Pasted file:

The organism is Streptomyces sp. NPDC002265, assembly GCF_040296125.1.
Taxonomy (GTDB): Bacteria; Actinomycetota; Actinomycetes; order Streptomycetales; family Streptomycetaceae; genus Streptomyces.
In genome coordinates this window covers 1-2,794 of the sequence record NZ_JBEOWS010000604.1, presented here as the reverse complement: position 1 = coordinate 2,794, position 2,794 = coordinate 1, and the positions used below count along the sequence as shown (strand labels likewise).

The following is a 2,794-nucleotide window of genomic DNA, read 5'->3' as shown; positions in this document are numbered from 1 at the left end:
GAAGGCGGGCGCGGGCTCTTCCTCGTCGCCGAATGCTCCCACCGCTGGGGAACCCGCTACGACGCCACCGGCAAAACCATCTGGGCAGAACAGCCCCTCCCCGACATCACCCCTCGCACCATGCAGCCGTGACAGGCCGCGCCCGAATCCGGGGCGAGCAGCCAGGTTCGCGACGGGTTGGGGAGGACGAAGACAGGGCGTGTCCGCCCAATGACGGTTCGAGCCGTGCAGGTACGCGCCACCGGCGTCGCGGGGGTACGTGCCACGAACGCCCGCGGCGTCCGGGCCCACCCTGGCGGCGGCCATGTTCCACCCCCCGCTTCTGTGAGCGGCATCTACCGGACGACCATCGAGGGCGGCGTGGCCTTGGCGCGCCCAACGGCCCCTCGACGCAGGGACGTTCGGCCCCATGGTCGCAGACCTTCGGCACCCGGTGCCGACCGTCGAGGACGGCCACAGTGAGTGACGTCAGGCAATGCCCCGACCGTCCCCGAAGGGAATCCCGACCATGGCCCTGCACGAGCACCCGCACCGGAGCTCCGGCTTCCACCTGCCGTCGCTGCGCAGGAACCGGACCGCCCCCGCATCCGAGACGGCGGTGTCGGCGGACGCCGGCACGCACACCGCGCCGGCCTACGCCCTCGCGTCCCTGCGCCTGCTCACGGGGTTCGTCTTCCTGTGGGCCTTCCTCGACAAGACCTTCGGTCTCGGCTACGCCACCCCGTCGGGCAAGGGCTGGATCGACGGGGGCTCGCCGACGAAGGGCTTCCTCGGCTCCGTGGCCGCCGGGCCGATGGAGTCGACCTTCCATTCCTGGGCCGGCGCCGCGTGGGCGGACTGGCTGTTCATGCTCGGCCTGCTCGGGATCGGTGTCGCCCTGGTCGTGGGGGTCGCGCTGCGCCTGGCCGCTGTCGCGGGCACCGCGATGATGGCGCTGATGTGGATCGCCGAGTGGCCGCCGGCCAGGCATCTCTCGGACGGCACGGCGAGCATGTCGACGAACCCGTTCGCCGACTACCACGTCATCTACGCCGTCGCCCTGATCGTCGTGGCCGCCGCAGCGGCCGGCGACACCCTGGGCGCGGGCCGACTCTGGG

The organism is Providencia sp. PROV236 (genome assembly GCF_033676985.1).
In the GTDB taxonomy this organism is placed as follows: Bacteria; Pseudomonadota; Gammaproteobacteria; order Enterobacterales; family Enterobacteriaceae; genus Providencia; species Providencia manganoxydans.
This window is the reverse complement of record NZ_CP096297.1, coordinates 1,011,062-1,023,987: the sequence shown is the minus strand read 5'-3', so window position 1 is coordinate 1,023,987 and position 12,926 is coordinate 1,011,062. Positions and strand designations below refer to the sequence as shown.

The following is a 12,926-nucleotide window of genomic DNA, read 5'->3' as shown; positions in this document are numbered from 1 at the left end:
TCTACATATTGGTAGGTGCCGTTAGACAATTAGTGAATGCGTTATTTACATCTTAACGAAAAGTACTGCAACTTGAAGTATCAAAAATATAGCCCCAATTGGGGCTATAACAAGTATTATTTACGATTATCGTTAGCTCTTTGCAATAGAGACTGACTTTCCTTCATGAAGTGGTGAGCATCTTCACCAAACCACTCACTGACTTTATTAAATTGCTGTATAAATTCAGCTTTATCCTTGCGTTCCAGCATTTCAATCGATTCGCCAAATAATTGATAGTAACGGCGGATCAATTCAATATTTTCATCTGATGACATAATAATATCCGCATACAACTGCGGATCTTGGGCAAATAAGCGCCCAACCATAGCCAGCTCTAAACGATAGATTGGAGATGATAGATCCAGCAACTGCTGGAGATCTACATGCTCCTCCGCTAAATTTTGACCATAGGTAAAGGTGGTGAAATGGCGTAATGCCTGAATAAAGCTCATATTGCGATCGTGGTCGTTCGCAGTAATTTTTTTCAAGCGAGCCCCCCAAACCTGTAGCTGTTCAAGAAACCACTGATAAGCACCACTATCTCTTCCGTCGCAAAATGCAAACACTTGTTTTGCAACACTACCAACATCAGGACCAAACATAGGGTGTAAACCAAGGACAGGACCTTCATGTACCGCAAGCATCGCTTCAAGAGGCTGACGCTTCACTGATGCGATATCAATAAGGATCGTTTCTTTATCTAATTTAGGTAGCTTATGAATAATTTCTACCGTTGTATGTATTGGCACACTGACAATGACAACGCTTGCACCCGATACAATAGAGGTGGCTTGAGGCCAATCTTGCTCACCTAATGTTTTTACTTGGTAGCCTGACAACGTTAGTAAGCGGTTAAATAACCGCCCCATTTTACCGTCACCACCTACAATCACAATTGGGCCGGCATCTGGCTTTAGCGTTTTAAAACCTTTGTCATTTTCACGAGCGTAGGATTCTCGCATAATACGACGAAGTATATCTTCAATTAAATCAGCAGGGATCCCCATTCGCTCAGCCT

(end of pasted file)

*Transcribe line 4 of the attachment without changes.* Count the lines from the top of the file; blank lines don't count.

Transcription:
The following is a 2,794-nucleotide window of genomic DNA, read 5'->3' as shown; positions in this document are numbered from 1 at the left end: